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St. Anne takes delivery of new EV

Switched On
Posted on 12/14/2023

Students at St. Anne Catholic High School are learning what the future of the automotive manufacturing sector will look like now that the school has its own Switch electric vehicle.

St. Anne became the first high school in Canada to receive one of the educational kit cars when it took delivery of the vehicle this fall, and held an event today to showcase how it’s being utilized. Over the course of each semester, senior students will assemble the car, learning the intricacies of electric vehicles at every step of the way. Once finished, they take it all apart so the next group of students can repeat the process during the following semester.

“With the impending opening of the new NextStar Energy battery plant, and all of the associated jobs there, and in related sectors, we felt this was the perfect time to start providing our students with the hands-on practical knowledge they’ll need to find employment in the electric vehicle industry,” said John Ulicny, Executive Superintendent at the WECDSB.

The kit comes with curriculum resources, however St. Anne Science Department Head Dawn Herdman has gone over and above, spending considerable time finding ways to incorporate lessons about the SWITCH car, and electric vehicles in general, into existing curriculum for all science students so that they will be well versed in the language of the industry.

“In the Grade 9 electricity unit, for instance, all of the exercises around calculating voltage, current and resistance are in the context of an electric vehicle,” she said. “In Grade 10 chemistry and biology, we’ve incorporated lessons around electro-chemistry, climate change and how the electric vehicle sector can be a part of the solution. It’s really all about getting them ready to move into the jobs of the future in this rapidly growing sector.”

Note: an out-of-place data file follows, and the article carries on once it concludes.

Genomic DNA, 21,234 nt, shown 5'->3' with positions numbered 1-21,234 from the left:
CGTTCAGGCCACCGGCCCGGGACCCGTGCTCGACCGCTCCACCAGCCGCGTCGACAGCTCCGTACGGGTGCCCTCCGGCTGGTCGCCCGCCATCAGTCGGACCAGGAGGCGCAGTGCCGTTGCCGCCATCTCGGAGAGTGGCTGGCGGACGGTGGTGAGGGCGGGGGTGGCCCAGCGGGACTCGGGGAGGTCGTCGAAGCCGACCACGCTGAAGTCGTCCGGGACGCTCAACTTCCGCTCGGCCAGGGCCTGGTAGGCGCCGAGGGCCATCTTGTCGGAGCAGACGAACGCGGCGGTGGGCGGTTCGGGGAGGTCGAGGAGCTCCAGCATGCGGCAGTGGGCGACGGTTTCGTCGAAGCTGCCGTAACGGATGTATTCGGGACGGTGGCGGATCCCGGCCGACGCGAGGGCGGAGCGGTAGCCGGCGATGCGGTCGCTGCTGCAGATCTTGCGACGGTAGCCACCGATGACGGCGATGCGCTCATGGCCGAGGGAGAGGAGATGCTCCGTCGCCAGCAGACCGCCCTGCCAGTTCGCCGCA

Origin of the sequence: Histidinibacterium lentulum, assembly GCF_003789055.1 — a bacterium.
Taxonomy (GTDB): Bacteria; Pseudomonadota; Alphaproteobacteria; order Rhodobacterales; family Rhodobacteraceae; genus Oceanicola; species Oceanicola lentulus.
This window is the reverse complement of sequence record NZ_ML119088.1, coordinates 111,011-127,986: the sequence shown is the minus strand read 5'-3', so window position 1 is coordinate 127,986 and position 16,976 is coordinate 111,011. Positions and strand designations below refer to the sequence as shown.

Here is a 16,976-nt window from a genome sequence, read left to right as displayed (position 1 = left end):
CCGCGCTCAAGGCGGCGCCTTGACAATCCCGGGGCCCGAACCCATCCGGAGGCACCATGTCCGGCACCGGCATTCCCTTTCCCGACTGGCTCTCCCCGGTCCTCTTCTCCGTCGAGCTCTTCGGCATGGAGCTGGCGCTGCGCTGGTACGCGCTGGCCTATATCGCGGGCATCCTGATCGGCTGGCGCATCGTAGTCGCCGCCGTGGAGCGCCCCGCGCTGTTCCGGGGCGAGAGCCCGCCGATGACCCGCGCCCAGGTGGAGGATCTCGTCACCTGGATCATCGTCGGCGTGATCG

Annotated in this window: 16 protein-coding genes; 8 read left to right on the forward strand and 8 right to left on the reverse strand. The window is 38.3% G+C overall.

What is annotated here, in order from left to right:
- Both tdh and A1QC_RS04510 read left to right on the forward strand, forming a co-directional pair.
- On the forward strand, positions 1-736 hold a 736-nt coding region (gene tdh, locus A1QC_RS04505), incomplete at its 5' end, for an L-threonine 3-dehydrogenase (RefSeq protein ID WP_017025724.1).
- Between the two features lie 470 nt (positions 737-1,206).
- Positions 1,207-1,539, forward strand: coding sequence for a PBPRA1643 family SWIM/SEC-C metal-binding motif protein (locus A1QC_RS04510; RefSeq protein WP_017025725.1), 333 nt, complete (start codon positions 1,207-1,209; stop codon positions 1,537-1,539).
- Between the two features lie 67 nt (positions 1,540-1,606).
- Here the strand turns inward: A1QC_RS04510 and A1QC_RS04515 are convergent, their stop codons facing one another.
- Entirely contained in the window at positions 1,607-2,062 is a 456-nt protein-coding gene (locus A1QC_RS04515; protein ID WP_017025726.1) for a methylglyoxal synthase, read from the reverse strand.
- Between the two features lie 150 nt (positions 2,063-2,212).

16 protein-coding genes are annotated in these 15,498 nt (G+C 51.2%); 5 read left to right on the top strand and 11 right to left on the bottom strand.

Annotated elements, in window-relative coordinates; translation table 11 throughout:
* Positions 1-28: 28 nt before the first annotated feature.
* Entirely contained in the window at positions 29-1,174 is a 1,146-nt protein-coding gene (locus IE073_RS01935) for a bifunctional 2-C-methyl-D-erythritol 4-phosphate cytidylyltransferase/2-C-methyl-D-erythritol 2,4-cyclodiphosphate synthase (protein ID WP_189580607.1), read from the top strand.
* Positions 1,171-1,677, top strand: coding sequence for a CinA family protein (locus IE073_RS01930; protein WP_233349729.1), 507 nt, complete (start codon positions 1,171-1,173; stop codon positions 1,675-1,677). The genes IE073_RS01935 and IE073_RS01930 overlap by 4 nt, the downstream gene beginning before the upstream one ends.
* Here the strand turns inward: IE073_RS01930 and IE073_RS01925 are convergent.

NextStar Energy Chief Operating Officer Joe Araujo attended the event and said he was extremely impressed by the work the students at St. Anne were doing.

“This is a wonderful initiative, and it’s helping students acquire the knowledge and skills they’ll need to find meaningful employment in a truly transformative industry,” he said. “It’s very encouraging to see the school, and the board moving in this direction.”

Corey Shenken is the Special Projects Lead for Workforce Windsor-Essex and Chair of the Windsor-Essex Electric Vehicle Support Committee.

“One of our committee’s goals is to ensure the we have an available and accessible workforce to support the growing electric vehicle sector in Windsor-Essex, so knowing that we have high school students right here in our own backyard who are getting a head start on the training they’ll need to fill these jobs is great to see,” he said.

Check out this great video from today's media event:

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